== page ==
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March 01, 1979 - Image 8

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The Michigan Daily, 1979-03-01

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Page 8-Thursday, March 1, 1979-The Michigan Daily
WOLVERINES SHUFFLE STARTING LINEUP
Hawkeyes high on playo hopes

By DAVE RE9BARGER
Strange how fast things change
sometimes, isn't it?
Just one short year ago, a Michigan
basketball victory over Iowa was just
about as predictable as a Michigan
football victory over the Hawkeyes.
And just as predictable would be
Wolverine Coach Johnny Orr's p'e-
game comments. Stealing a page from
Bo Schembechler's playbook, Orr
would insist to all, "They're a good
tean," ladling out large doses of
obligatory and largely unfounded
praise.
Ronnie Lester,
This.year, however, the shoe is ob-
viously on the other foot.
In the first weekend of the Big Ten
season, the Hawkeyes surprised
Michigan, leaving Crisler Arena with
an 85-79 triumph. It was their first over
a Michigan team in six years.
Since then, Iowa has surprised plenty
of other teams around the conference
and now finds itself in a three-way tie
for the league leadership. The 12-4'
Hawks need only to win its last two
games to clinch its first NCAA playoff
berth since 1970.
+ Meanwhile, the Wolverines found out
that losing is habit-forming. Michigan
has dropped eight of their 14 games sin-

ce that early loss to Iowa, falling to 7-9
and seventh place in the conference.
And now it is Coach Lute Olson who
does most of the talking before the
game, trying to raise the image of a
downtrodden opponent. Olson has
heard the speech .many times, and ap-
parently he's memorized the lines well.
"There's no question, (Michigan's) a
dangerous team,'.' he said. "You know,
they beat Michigan State a couple,
three weeks back there at Michigan.
Then they came back and kinda got
blown out.
"But Michigan's been right there in a
large number of their ballgames. And
that's the same group that was picked
to finish second in the conference."
He then went down the Wolverine
roster, labeling Tom Staton, Alan Har-
dy, Phil Hubbard and Mike McGee as
"proven Big Ten players."
Two of those players.- Staton and
Hardy - won't be in Michigan's star-
ting lineup tonight, once again revam-,
ped by Orr in the wake of his "in-
dividualistic play" charges last Satur-
day. Against the Hawks, Hubbard and
McGee will be joined by guards Mark
Lozier and Marty Bodnar, plus forward
Paul Heuerman.
"Those were the guys (with the ex-
ception of Hubbard) who played well
down the stretch against Purdue
(last Saturday)," said Bill Frieder,
Orr's right-hand man. "But we're liable
to go with anybody once the game gets
going. Johnny Johnson's been playing
well and Alan Hardy was just terrific in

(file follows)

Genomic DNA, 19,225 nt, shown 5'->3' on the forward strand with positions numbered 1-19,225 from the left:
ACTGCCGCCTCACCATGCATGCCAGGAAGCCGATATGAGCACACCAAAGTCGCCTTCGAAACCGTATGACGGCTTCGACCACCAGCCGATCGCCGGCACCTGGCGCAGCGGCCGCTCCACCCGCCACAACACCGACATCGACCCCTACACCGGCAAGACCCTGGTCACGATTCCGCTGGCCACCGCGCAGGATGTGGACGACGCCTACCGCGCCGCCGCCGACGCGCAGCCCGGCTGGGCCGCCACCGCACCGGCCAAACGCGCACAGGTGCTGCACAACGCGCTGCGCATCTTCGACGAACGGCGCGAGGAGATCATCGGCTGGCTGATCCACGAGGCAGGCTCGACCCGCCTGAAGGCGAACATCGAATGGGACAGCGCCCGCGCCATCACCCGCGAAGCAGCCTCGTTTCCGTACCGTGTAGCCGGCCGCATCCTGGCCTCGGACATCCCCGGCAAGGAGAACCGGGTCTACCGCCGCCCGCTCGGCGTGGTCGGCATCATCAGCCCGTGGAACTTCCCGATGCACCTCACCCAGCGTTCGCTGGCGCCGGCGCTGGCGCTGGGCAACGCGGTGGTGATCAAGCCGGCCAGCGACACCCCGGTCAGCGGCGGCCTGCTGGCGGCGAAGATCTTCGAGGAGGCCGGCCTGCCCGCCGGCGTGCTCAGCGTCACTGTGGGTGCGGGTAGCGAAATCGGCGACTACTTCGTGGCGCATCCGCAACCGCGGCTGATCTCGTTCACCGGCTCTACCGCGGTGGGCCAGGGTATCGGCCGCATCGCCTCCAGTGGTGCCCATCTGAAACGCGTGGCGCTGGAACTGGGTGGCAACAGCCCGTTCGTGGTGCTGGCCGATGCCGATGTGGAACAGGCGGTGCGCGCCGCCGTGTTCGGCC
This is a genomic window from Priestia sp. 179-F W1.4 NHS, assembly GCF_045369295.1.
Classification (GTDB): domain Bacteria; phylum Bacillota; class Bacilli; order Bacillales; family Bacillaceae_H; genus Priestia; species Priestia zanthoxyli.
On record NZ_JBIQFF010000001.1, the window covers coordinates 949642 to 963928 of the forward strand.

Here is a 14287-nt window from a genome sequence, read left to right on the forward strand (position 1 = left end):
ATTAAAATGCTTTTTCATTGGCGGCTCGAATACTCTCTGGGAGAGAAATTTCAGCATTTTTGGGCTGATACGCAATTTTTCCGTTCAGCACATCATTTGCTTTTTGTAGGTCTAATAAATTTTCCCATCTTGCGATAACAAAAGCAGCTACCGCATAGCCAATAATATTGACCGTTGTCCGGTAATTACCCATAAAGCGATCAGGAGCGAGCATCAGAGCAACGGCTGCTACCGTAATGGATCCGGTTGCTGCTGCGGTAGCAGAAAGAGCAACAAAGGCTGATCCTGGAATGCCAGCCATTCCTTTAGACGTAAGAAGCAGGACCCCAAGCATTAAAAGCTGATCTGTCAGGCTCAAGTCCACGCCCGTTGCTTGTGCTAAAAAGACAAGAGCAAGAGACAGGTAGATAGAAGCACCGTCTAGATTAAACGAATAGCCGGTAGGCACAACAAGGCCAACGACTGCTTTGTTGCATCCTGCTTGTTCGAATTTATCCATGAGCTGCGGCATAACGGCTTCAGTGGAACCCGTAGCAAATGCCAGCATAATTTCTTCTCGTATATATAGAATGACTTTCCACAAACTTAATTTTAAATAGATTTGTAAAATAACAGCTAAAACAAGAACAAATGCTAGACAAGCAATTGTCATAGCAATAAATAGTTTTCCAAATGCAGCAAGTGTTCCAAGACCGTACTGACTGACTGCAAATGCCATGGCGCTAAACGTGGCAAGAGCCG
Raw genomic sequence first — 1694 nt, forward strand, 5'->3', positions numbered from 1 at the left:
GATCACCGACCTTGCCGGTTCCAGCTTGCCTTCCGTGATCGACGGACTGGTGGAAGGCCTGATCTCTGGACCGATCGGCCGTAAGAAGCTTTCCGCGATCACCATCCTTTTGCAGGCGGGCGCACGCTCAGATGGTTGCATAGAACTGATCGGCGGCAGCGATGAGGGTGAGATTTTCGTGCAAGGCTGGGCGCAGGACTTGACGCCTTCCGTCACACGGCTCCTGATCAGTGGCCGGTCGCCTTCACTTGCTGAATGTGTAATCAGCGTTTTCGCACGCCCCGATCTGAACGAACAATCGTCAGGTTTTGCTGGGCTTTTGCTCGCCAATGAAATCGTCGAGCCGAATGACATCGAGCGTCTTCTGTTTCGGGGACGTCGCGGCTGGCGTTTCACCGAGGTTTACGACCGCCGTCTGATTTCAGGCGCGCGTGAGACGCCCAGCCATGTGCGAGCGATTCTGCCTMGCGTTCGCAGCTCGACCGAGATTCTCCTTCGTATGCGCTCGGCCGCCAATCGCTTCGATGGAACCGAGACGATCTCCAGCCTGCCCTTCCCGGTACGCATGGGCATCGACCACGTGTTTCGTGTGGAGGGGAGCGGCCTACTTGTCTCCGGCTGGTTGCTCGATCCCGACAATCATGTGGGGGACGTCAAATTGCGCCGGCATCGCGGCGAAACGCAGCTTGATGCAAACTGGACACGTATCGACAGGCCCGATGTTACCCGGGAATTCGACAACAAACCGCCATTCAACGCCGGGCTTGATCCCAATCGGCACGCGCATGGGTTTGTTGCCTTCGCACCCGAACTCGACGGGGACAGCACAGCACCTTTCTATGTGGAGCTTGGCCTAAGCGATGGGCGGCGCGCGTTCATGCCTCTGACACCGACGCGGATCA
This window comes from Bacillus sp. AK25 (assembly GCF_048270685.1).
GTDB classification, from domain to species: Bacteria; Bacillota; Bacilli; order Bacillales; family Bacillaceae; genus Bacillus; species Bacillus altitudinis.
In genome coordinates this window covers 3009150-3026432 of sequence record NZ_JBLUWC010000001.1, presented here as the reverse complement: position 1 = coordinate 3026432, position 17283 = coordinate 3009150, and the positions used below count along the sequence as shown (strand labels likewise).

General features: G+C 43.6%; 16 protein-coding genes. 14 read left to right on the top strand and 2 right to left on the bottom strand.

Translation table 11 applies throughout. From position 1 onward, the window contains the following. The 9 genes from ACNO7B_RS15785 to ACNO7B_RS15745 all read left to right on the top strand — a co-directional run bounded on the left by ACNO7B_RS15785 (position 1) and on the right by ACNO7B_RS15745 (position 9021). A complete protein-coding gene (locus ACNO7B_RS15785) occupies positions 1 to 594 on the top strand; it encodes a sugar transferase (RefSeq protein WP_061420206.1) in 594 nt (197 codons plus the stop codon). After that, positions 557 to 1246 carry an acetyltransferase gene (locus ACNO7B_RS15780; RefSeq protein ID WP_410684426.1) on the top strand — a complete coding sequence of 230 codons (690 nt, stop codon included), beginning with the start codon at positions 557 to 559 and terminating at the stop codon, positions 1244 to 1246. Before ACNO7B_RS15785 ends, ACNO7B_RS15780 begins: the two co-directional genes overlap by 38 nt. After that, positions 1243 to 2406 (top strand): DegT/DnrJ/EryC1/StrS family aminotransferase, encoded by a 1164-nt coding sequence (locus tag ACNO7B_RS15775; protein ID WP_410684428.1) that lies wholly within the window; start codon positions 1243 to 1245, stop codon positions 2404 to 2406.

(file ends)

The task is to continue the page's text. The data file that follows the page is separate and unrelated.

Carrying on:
practice yesterday."
On defense Lozier will get the initial
responsibility of trying to contain
Iowa's All-Big Ten guard, Ronnie
Lester, but help will be there if it is
needed.
"Lozier's done a good job for us
defensively and we'll start out with him
on Lester," said Frieder. "But we'll
probably end up rotating a couple of dif-
ferent guys on him.''
Stopping Lester, the 6-2 ballhawk
from Chicago, is the not-so-simple key
to stopping the Hawks. Olson's entire
offense is geared to manifest Lester's
ballhandling, penv'rating and shooting

abilities. Currently the Big Ten number
four scorer (20.3 ppg), Lester paced
Iowa's earlier victory over Michigan
with 29 points.
Forwards Kevin Boyle and William
Mayfield, plus 6-10 center Steve Waite
and guard Dick Peth, round out Olson's
starting lineup. Boyle, 6-6, is the highest
scoring freshman in the conference-
with an 11.9 average.
On the Hawkeye injured list is Steve
Krafcisin, the 6-10 pivotman who got
the starting assignment versus
Michigan last time. Slowed down by a
bad knee, Krafcisin didn't see any ac-
tion last Saturday in Iowa's clutch 83-68
win at Ohio State, and isn't likely to
play in tonight's game.{
Sports events are getting more
expensive, but they're not as bad
as reported here yesterday. Due
to typographical error, prices of
tickets to the Michigan-Notre
Dame were given as $14 and $12.
Actually, the prices of avaialable
tickets are $2 and $4.
After the Wolverines clear out of
Iowa City to play Minnesota this Satur-
day, Iowa entertains Northwestern in
the season finale for both teams. A pair
of Hawkeye victories will not only
assure the Hawks of a share of the Big
Ten crown (their first since 1970) and
the NCAA bid, but will set a school

record of 21 victories in a season.
"This is the biggest week in Iowa
basketball history since 1970," said
Olson. "I've been coaching on the var-
sity level for 21 years, and I don't ever
recall a team going through an entire
schedule and playing at nearly 100 per
cent efficiency all the way through (like
this one has)."
WOLVERINE TALES: Assistant
Coach Frieder laid to rest the mild
rumor -that he's in line for the newly-
vacant head coaching job at Western
Michigan. "I'm not going anywhere,"
emphasized the energetic coach. "I'm
staying right here until Orr and I get
this thing going right."
Blue bomber Marty Bodnar has led
the Wolverines in scoring in the last two
games. He's still the most accurate
shooter in the Big Ten, hitting at a .602
clip.
The Wolverines will be hard-pressed
to match the final record of 16-11 last
year. They now stand at 13-11, and
would need to beat both Iowa and Min-
nesota on the road and then upend
number three Notre Dame in Pontiac.
This sounds like a possibility that even
Jimmy the Greek would refuse odds on
at this point.
Far more likely is the possibility that
Michigan might lose its last three con-
tests, putting the team under the .500
mark for the first time since 1970.

Daily Photo by LISA UDELSON
TOM STATON is cleared for takeoff as he taxis in for a shot with Michigan
State's Alike Brkovich (12) and Jay Vincent (31) looking on. The cagers travel
to Iowa for a contest today at 8:35 p.m.

CAGERS OPEN AGAINS T MSU:
Women head for state

% , By LIZ MAC
Women's basketball teams
throughout the state play for all the
marbles this -week as the SMAIAW
tournaments get underway. '